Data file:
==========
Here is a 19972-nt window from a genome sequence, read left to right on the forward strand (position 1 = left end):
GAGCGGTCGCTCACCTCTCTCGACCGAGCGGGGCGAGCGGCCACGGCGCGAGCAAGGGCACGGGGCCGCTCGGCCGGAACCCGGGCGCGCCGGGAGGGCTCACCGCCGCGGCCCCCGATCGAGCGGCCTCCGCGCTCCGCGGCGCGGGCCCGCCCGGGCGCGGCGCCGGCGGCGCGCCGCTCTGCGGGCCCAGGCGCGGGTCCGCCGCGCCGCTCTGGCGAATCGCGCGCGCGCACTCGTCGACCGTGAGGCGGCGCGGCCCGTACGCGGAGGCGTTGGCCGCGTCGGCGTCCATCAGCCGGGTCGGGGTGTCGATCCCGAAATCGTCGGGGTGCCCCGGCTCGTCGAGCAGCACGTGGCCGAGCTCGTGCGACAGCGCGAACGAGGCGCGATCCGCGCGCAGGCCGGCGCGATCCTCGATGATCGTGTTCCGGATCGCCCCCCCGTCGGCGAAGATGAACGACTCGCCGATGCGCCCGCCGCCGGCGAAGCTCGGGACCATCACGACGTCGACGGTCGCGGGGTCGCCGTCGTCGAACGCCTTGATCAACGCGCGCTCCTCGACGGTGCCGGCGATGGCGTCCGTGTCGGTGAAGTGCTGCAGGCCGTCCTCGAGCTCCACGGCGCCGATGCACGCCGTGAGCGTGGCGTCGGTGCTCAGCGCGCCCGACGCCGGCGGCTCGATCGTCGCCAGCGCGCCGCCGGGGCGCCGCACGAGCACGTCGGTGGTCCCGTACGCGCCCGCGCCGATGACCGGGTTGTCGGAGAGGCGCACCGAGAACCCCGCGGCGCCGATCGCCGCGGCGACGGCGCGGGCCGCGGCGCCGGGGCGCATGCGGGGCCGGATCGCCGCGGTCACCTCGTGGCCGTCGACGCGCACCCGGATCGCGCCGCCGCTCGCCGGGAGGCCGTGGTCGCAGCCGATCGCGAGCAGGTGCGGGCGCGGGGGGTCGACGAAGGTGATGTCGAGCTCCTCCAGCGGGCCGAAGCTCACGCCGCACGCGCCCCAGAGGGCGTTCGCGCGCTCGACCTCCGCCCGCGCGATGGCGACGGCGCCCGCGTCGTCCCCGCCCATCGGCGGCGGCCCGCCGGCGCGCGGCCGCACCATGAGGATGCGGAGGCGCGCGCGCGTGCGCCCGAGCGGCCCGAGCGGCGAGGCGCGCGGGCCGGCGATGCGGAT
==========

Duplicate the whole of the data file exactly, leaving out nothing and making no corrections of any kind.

Here is a 19972-nt window from a genome sequence, read left to right on the forward strand (position 1 = left end):
GAGCGGTCGCTCACCTCTCTCGACCGAGCGGGGCGAGCGGCCACGGCGCGAGCAAGGGCACGGGGCCGCTCGGCCGGAACCCGGGCGCGCCGGGAGGGCTCACCGCCGCGGCCCCCGATCGAGCGGCCTCCGCGCTCCGCGGCGCGGGCCCGCCCGGGCGCGGCGCCGGCGGCGCGCCGCTCTGCGGGCCCAGGCGCGGGTCCGCCGCGCCGCTCTGGCGAATCGCGCGCGCGCACTCGTCGACCGTGAGGCGGCGCGGCCCGTACGCGGAGGCGTTGGCCGCGTCGGCGTCCATCAGCCGGGTCGGGGTGTCGATCCCGAAATCGTCGGGGTGCCCCGGCTCGTCGAGCAGCACGTGGCCGAGCTCGTGCGACAGCGCGAACGAGGCGCGATCCGCGCGCAGGCCGGCGCGATCCTCGATGATCGTGTTCCGGATCGCCCCCCCGTCGGCGAAGATGAACGACTCGCCGATGCGCCCGCCGCCGGCGAAGCTCGGGACCATCACGACGTCGACGGTCGCGGGGTCGCCGTCGTCGAACGCCTTGATCAACGCGCGCTCCTCGACGGTGCCGGCGATGGCGTCCGTGTCGGTGAAGTGCTGCAGGCCGTCCTCGAGCTCCACGGCGCCGATGCACGCCGTGAGCGTGGCGTCGGTGCTCAGCGCGCCCGACGCCGGCGGCTCGATCGTCGCCAGCGCGCCGCCGGGGCGCCGCACGAGCACGTCGGTGGTCCCGTACGCGCCCGCGCCGATGACCGGGTTGTCGGAGAGGCGCACCGAGAACCCCGCGGCGCCGATCGCCGCGGCGACGGCGCGGGCCGCGGCGCCGGGGCGCATGCGGGGCCGGATCGCCGCGGTCACCTCGTGGCCGTCGACGCGCACCCGGATCGCGCCGCCGCTCGCCGGGAGGCCGTGGTCGCAGCCGATCGCGAGCAGGTGCGGGCGCGGGGGGTCGACGAAGGTGATGTCGAGCTCCTCCAGCGGGCCGAAGCTCACGCCGCACGCGCCCCAGAGGGCGTTCGCGCGCTCGACCTCCGCCCGCGCGATGGCGACGGCGCCCGCGTCGTCCCCGCCCATCGGCGGCGGCCCGCCGGCGCGCGGCCGCACCATGAGGATGCGGAGGCGCGCGCGCGTGCGCCCGAGCGGCCCGAGCGGCGAGGCGCGCGGGCCGGCGATGCGGAT